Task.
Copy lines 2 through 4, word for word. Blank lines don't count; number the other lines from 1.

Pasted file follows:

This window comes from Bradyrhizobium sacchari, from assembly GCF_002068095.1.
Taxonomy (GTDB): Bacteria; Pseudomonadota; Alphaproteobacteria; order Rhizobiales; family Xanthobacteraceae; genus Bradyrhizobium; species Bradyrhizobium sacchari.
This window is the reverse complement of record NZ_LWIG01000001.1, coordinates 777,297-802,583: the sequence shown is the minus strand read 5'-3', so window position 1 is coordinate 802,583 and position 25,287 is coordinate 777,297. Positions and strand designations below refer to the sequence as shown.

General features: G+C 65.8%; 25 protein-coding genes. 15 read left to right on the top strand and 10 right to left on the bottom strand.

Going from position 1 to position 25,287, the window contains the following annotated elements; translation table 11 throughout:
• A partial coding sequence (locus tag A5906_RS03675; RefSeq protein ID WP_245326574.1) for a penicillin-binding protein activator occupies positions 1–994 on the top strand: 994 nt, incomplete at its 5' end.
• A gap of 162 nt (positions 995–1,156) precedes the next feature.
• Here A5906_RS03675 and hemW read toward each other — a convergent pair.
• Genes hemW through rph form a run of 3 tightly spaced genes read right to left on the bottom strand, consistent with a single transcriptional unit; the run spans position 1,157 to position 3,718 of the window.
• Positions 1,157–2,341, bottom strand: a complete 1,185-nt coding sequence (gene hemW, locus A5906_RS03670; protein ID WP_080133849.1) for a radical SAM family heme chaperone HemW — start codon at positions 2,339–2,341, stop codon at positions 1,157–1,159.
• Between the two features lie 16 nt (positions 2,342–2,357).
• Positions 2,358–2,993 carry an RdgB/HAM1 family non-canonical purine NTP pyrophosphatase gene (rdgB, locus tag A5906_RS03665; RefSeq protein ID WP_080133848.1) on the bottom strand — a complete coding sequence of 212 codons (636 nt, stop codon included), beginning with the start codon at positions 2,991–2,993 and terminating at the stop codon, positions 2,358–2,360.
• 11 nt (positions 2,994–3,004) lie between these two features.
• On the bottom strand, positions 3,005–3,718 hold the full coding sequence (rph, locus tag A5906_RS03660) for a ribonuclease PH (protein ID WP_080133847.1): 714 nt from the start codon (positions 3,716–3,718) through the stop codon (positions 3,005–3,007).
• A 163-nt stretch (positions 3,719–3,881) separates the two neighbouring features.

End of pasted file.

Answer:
Taxonomy (GTDB): Bacteria; Pseudomonadota; Alphaproteobacteria; order Rhizobiales; family Xanthobacteraceae; genus Bradyrhizobium; species Bradyrhizobium sacchari.
This window is the reverse complement of record NZ_LWIG01000001.1, coordinates 777,297-802,583: the sequence shown is the minus strand read 5'-3', so window position 1 is coordinate 802,583 and position 25,287 is coordinate 777,297. Positions and strand designations below refer to the sequence as shown.

General features: G+C 65.8%; 25 protein-coding genes. 15 read left to right on the top strand and 10 right to left on the bottom strand.